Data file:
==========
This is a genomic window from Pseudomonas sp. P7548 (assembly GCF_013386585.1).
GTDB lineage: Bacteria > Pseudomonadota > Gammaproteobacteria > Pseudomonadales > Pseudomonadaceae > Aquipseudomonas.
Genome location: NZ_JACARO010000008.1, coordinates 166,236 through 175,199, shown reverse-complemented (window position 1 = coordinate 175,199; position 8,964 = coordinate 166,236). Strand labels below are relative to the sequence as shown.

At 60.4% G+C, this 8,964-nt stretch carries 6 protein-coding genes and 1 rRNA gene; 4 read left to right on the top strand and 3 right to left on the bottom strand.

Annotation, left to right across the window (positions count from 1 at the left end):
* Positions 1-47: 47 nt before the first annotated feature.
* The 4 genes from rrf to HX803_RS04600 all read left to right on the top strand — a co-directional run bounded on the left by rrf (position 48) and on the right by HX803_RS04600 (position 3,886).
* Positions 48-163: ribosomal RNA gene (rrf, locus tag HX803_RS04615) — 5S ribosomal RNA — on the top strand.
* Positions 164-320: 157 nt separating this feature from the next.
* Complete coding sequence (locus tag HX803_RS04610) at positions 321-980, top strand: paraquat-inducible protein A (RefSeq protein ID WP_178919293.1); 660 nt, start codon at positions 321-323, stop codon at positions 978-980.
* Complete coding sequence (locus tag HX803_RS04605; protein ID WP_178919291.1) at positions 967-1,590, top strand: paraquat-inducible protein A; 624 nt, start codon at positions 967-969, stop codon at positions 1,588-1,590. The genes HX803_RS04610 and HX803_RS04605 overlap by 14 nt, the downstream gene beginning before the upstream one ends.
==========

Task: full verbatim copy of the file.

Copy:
This is a genomic window from Pseudomonas sp. P7548 (assembly GCF_013386585.1).
GTDB lineage: Bacteria > Pseudomonadota > Gammaproteobacteria > Pseudomonadales > Pseudomonadaceae > Aquipseudomonas.
Genome location: NZ_JACARO010000008.1, coordinates 166,236 through 175,199, shown reverse-complemented (window position 1 = coordinate 175,199; position 8,964 = coordinate 166,236). Strand labels below are relative to the sequence as shown.

At 60.4% G+C, this 8,964-nt stretch carries 6 protein-coding genes and 1 rRNA gene; 4 read left to right on the top strand and 3 right to left on the bottom strand.

Annotation, left to right across the window (positions count from 1 at the left end):
* Positions 1-47: 47 nt before the first annotated feature.
* The 4 genes from rrf to HX803_RS04600 all read left to right on the top strand — a co-directional run bounded on the left by rrf (position 48) and on the right by HX803_RS04600 (position 3,886).
* Positions 48-163: ribosomal RNA gene (rrf, locus tag HX803_RS04615) — 5S ribosomal RNA — on the top strand.
* Positions 164-320: 157 nt separating this feature from the next.
* Complete coding sequence (locus tag HX803_RS04610) at positions 321-980, top strand: paraquat-inducible protein A (RefSeq protein ID WP_178919293.1); 660 nt, start codon at positions 321-323, stop codon at positions 978-980.
* Complete coding sequence (locus tag HX803_RS04605; protein ID WP_178919291.1) at positions 967-1,590, top strand: paraquat-inducible protein A; 624 nt, start codon at positions 967-969, stop codon at positions 1,588-1,590. The genes HX803_RS04610 and HX803_RS04605 overlap by 14 nt, the downstream gene beginning before the upstream one ends.